Our country has endured much, overcame even more and have fought with courage and resolve to complete "every" task that they have been presented with. The goal of every armed service man and women is to successfully accomplish the mission at hand and to return home safely to their loved ones.

Things haven't always worked as smoothly as we Americans would have hoped.

The casualties of war are sad and sobering, but with each mission, skirmish and war our country has produced men and women that have displayed faithful patriotism and selfless acts of courage.

They were leaders that understood what leadership was about and what it took to lead.

One of those men was Abraham Lincoln, our countries 16th President. 

He was a true leader during a time our country lost over 750,000 serviceman in the American Civil War. The deadliest war in our country's history.

Abraham Lincoln was a great man and one of the greatest examples of leadership our country has ever seen. 

Below is a letter displaying that leadership in a personal and private way.

The letter is from one of the best websites I've ever visited. It's wonderful. 

The website is called "Letters of Note"

Enjoy! - sbb 

"You are not lazy, and still you are an idler" 


Late-1850, Abraham Lincoln's step-brother, John D. Johnston, wrote to him and asked, yet again, for a loan with which to settle some debts. Said Johnston:
I am dund & doged to Death so I am all most tired of Living, & I would all most swop my place in Heaven for that much money [...] I would rother live on bread and wotter than to have men allways duning me [...] If you can send me 80 Dollars I am willing to pay you any Intrust you will ask.
On previous occasions Lincoln simply would have agreed to such a request. This time, however, sensing an opportunity to impart some wisdom, he responded with the following letter of advice and a proposal.

Source: Lincoln and His World: Volume 3; Image: Abraham Lincoln, via.)

January 2, 1851

Dear Johnston:

Your request for eighty dollars I do not think it best to comply with now. At the various times when I have helped you a little you have said to me, "We can get along very well now"; but in a very short time I find you in the same difficulty again. Now, this can only happen by some defect in your conduct. What that defect is, I think I know. You are not lazy, and still you are an idler. I doubt whether, since I saw you, you have done a good whole day's work in any one day. You do not very much dislike to work, and still you do not work much merely because it does not seem to you that you could get much for it. This habit of uselessly wasting time is the whole difficulty; it is vastly important to you, and still more so to your children, that you should break the habit. It is more important to them, because they have longer to live, and can keep out of an idle habit before they are in it, easier than they can get out after they are in.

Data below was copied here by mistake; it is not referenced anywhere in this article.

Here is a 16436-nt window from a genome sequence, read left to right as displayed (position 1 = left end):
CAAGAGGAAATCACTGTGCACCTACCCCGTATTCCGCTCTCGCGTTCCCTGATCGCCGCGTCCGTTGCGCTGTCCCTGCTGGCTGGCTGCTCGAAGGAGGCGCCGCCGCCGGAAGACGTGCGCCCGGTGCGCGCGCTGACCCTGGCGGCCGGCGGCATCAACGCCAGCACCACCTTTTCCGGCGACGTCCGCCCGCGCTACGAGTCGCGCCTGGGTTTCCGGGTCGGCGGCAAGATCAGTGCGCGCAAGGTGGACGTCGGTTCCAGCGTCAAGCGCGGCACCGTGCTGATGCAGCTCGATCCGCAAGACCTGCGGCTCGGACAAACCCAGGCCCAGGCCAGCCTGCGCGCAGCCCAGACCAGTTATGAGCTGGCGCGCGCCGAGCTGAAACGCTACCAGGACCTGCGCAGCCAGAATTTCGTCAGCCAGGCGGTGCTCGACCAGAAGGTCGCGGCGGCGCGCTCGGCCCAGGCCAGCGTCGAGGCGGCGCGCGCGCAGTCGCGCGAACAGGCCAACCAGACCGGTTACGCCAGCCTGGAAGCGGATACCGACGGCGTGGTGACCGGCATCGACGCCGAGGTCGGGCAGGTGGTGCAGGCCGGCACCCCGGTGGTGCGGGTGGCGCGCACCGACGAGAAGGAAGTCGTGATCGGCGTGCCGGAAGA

You are now in need of some money; and what I propose is, that you shall go to work, "tooth and nail," for somebody who will give you money for it. Let father and your boys take charge of your things at home, prepare for a crop, and make the crop, and you go to work for the best money wages, or in discharge of any debt you owe, that you can get; and, to secure you a fair reward for your labor, I now promise you, that for every dollar you will, between this and the first of May, get for your own labor, either in money or as your own indebtedness, I will then give you one other dollar. By this, if you hire yourself at ten dollars a month, from me you will get ten more, making twenty dollars a month for your work. In this I do not mean you shall go off to St. Louis, or the lead mines, or the gold mines in California, but I mean for you to go at it for the best wages you can get close to home in Coles County. Now, if you will do this, you will be soon out of debt, and, what is better, you will have a habit that will keep you from getting in debt again. But, if I should now clear you out of debt, next year you would be just as deep in as ever. You say you would almost give your place in heaven for seventy or eighty dollars. Then you value your place in heaven very cheap, for I am sure you can, with the offer I make, get the seventy or eighty dollars for four or five months' work. You say if I will furnish you the money you will deed me the land, and, if you don't pay the money back, you will deliver possession. Nonsense! If you can't now live with the land, how will you then live without it? You have always been kind to me, and I do not mean to be unkind to you. On the contrary, if you will but follow my advice, you will find it worth more than eighty times eighty dollars to you.